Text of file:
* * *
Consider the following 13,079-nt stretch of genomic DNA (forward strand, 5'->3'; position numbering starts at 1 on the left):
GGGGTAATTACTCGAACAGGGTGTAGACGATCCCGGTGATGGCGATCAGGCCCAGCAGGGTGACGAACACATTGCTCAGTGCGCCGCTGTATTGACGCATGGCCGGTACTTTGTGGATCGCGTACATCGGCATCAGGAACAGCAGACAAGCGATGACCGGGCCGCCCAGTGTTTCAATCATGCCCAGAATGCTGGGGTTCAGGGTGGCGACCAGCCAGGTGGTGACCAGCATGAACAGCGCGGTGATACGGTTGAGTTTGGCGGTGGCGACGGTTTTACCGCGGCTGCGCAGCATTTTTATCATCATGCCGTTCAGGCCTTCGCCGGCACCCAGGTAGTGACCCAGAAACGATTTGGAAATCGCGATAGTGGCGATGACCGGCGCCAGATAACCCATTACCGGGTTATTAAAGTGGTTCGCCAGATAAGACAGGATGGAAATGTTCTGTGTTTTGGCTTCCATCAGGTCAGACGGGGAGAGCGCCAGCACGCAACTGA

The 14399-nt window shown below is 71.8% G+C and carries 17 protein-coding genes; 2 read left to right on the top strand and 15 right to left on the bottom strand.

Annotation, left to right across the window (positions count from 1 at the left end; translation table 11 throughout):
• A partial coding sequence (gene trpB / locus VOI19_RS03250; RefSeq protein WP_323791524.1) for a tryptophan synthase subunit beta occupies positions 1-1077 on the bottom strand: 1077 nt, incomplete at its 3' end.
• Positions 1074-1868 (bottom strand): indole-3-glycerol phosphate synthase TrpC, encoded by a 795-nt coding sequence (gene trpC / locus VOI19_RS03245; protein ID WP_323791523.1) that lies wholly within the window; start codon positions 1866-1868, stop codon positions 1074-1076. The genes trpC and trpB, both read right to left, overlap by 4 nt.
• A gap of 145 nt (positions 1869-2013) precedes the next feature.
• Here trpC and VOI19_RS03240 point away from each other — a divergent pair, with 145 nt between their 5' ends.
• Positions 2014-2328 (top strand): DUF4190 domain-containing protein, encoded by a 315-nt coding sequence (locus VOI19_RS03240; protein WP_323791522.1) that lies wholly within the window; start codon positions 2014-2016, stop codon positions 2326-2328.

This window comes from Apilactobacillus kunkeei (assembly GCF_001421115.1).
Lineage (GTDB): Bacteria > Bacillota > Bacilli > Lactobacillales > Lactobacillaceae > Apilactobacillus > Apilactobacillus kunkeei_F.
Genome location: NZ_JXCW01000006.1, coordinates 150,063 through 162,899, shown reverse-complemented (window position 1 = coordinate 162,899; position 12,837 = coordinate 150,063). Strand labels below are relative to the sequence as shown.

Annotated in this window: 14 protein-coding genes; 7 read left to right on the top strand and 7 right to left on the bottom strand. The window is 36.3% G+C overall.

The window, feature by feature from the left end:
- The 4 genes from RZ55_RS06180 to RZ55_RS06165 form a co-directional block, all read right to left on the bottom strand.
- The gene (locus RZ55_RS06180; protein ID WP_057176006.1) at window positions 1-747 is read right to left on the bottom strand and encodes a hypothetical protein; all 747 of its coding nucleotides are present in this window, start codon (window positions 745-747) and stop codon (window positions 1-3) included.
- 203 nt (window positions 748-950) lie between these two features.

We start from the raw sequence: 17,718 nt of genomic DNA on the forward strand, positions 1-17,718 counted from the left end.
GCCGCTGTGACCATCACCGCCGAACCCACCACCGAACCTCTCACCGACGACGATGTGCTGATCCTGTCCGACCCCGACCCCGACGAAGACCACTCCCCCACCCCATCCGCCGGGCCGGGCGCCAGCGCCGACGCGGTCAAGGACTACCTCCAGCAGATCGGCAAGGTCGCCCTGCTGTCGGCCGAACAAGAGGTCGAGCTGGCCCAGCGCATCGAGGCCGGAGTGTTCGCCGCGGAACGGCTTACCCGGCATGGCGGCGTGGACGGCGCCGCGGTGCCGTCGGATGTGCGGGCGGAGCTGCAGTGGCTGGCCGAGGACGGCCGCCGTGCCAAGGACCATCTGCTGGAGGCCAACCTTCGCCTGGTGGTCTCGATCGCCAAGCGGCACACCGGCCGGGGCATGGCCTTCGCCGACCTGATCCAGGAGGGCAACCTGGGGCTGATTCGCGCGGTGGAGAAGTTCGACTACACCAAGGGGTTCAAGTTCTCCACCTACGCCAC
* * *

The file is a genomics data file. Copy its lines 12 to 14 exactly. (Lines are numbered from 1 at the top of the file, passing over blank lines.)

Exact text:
Genome location: NZ_JXCW01000006.1, coordinates 150,063 through 162,899, shown reverse-complemented (window position 1 = coordinate 162,899; position 12,837 = coordinate 150,063). Strand labels below are relative to the sequence as shown.

Annotated in this window: 14 protein-coding genes; 7 read left to right on the top strand and 7 right to left on the bottom strand. The window is 36.3% G+C overall.

The window, feature by feature from the left end: